I had waited four years to see it.
For four years, I tried everything that I could to convince people – especially Abbi – that I needed to go to New York to see this one show. That didn’t work. When it left New York and started a nationwide tour, I began to calculate Christmas gifts and possible vacations for the family. That still didn’t work.
It wasn’t until the week before we moved here that I, finally, was able to sit in an auditorium and watch the one show I had been dying to see. That show was Hamilton. I loved it, and if it wasn’t for the cramped seating, I would have danced in the aisle the entire show. The show is right up my ally: hip hop music to American history. You can’t go wrong!
One of my favorite songs from the musical describes the events surrounding the victory at Yorktown. With the musical’s focus on history and catchy lyrics, it told how the Americans secured the victory and, ultimately, the war on the shores of the James River in the Chesapeake Bay region of Virginia. It did so with a refrain that was sung in the background to describe what took place: the world turned upside down.
The world turned upside down! I love that refrain. I love how it speaks to history. I love how it speaks to the moment of the unexpected becoming reality. I love how it gives us, even, a way to consider what happens when the kingdom of God breaks into the world. Continue reading “The World Turned Upside Down”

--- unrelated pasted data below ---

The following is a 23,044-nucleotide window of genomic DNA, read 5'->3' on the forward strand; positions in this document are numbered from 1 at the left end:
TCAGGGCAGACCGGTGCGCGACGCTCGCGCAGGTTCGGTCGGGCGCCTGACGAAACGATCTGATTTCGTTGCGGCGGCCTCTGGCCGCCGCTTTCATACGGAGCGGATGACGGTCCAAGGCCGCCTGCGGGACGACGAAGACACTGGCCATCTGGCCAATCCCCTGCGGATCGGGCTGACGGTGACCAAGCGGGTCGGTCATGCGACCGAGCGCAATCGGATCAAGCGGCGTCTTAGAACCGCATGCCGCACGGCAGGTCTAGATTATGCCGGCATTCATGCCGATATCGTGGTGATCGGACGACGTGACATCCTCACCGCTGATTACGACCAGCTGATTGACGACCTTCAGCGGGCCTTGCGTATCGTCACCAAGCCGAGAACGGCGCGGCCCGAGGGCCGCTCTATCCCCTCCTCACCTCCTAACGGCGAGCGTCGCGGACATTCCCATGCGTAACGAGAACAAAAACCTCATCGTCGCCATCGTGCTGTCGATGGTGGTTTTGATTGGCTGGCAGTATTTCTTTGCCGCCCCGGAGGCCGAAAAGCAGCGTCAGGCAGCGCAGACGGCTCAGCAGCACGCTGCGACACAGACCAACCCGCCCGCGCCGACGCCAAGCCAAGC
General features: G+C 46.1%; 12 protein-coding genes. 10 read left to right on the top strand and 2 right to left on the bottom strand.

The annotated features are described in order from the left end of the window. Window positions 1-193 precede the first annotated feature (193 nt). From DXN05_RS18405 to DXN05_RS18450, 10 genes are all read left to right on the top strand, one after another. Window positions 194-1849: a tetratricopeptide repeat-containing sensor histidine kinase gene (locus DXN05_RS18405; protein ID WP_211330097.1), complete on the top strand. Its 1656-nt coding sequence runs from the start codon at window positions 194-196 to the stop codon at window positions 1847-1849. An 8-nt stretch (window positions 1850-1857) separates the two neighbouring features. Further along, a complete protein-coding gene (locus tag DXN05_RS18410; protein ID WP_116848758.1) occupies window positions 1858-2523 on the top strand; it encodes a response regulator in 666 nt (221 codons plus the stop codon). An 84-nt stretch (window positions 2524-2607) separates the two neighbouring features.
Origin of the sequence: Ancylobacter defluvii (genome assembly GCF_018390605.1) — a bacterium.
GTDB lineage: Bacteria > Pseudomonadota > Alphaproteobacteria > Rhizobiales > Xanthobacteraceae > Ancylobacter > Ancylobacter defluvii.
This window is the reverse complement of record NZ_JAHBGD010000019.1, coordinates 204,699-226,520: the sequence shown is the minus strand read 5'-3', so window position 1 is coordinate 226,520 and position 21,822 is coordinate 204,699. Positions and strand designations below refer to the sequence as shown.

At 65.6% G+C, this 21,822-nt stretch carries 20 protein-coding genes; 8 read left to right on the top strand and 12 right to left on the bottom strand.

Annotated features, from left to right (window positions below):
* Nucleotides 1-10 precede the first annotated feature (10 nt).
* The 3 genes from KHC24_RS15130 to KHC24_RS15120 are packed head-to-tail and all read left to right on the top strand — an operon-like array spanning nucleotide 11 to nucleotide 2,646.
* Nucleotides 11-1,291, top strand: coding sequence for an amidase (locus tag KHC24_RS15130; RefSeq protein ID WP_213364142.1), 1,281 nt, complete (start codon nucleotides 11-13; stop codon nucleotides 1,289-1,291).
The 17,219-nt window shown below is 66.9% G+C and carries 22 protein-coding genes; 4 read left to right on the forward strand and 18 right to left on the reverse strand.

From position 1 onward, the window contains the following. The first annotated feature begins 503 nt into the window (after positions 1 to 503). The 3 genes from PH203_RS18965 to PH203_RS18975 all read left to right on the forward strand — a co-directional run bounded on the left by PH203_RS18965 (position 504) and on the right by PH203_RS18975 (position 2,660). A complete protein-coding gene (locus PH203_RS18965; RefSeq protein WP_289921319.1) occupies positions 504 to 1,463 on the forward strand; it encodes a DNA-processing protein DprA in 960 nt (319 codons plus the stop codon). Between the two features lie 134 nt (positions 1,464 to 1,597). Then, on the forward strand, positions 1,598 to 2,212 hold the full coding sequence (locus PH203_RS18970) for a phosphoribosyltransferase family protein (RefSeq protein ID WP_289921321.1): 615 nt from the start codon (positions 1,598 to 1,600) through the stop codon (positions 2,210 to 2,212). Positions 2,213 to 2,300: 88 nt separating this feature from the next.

There never seems to be a deficit in advice on how to be a pastor. Throughout my ministry, I’ve received … Continue reading A Life of Stress Towards a Life of Community
Today is the first day of school in Caldwell County. This has been a day, personally, I’ve been looking forward … Continue reading Our Values: Foundational Principles for Ogden Memorial
This was one of those weeks that brought forth all the emotions of life out of me. I’ve been sad. I’ve been happy. I’ve been nervous. I’ve been pleased. I’ve been anxious. And I’ve been relaxed. That seems to be the state of a Methodist pastor during General Conference season.